THEY enjoy big salaries and almost always have their own parking space, but what perks really count for senior executives?
''Benefits aren't what people take a job for, but in a very competitive market they can be what gets you over the line,'' said Christine Deveney, a principal in the executive remuneration division at Mercer, the international HR advisory firm. ''They show people you are actively looking after them.''
Large bonuses and free car spaces are just some of the ways of showing hardworking execs they're being looked after.
And while most companies try to keep the perks on offer within guidelines, there is always wiggle room for valuable new hires savvy enough to negotiate their own terms, Deveney said. So what are the ''extras'' most in demand?
More cash - or the chance to acquire some, in the form of an annual bonus, shares or options - will always be the biggest lure for big earners, said Kym Quick, the chief executive of Clarius, the executive headhunters.
''There's very little you can actually offer people that's very creative, especially for listed companies,'' Quick said. ''Companies don't have the capacity to pick up the tab for other things like school fees, because of fringe benefits tax.''
Extra annual leave, or the chance to ''buy'' some, is high on the wish list for many. An extra week a year comes standard for those at account-director level and above at Sydney research house Millward Brown.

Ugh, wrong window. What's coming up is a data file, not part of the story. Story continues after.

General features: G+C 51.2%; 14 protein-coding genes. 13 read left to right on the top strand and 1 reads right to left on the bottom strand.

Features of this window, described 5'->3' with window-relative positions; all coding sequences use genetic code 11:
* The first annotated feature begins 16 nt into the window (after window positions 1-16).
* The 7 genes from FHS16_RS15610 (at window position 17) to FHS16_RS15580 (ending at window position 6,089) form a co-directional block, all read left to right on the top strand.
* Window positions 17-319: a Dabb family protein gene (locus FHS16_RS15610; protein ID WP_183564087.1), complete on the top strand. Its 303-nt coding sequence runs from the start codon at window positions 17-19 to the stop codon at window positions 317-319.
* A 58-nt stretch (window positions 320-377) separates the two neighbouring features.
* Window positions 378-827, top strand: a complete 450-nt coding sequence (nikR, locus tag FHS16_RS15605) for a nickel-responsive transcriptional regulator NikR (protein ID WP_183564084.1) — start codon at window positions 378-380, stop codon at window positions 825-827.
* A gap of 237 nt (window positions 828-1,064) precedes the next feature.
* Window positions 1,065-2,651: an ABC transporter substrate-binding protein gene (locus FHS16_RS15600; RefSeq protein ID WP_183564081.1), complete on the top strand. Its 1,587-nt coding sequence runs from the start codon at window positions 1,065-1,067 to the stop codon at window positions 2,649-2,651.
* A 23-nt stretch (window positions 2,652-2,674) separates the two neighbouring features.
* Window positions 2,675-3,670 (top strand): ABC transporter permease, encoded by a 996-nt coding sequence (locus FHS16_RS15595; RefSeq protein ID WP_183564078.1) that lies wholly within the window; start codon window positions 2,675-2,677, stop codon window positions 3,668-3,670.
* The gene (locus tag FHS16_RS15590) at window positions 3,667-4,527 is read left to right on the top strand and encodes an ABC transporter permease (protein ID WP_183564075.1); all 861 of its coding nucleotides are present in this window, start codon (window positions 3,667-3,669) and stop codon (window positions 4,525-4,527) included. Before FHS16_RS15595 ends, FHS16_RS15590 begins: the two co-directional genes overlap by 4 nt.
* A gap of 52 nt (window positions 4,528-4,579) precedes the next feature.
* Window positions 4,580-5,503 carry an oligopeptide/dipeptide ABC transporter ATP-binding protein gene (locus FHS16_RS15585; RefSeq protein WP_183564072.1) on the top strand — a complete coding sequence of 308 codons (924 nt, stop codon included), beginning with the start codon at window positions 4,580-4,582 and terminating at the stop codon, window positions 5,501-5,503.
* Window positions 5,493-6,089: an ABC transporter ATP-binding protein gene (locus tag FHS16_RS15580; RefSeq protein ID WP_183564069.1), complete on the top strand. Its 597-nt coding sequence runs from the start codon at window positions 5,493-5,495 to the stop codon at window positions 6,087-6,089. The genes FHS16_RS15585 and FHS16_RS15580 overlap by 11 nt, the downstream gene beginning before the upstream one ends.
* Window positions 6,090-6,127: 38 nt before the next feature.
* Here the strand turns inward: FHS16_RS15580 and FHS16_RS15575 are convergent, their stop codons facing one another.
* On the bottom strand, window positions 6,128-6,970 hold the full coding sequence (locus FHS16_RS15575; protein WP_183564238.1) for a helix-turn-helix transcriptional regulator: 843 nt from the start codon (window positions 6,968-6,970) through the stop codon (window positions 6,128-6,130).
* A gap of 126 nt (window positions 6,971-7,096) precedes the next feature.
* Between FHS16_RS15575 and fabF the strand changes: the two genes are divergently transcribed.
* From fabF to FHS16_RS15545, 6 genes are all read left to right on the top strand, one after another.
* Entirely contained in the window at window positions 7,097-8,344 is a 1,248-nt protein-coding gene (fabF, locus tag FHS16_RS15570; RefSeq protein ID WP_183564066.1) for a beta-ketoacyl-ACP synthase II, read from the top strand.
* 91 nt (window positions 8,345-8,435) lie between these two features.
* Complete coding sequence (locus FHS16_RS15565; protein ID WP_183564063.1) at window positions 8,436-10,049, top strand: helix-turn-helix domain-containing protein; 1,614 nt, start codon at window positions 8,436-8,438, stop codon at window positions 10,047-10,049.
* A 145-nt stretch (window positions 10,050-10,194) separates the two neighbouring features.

Senior staff also have the option to ''buy'' an extra two weeks - giving them seven in total - enough for an extended family holiday to Europe.
3. Parking space
Hen's teeth - seen one lately? CBD carparks are almost as rare a commodity but senior executives expect that a space will be found for them, preferably under the building in which they work. In some Australian cities, especially where public transport is limited, car spaces have an (off-) street value of anything up to $10,000 a year - a relative snip in the scheme of a $500,000 package - but one which employers are expected to wear. ''[Senior executives] would have an expectation of getting that - they'd be shocked if the employer was not offering it,'' the executive headhunter Geoff Blades said.
Demarcating office and home life has become increasingly difficult for many executives whose working day doesn't compress into a neat 9-to-5 window. Being allowed to work from home some of the time can help redress work/life imbalance, and more senior folk are demanding the right to do so be written into their contracts, for at least one day of the working week.
Other firms go further again by allowing senior staff to choose not only when they'll do their hours but also from which city and country. Technology vendor Citrix allows senior executives to choose their location within the Asia-Pacific region, rather than compelling them to move their family to the firm's Hong Kong hub.
For those senior executives who can't swing a deal working out of the virtual office, taking a new job can mean moving to a new city or country. Picking up the tab to the tune of up to $40,000 for relocating staff is standard practice for most corporates, but when it comes to very senior hires, the bill can balloon to as much as $200,000 for an interstate move.
Read more at: smh.com.au/executive-style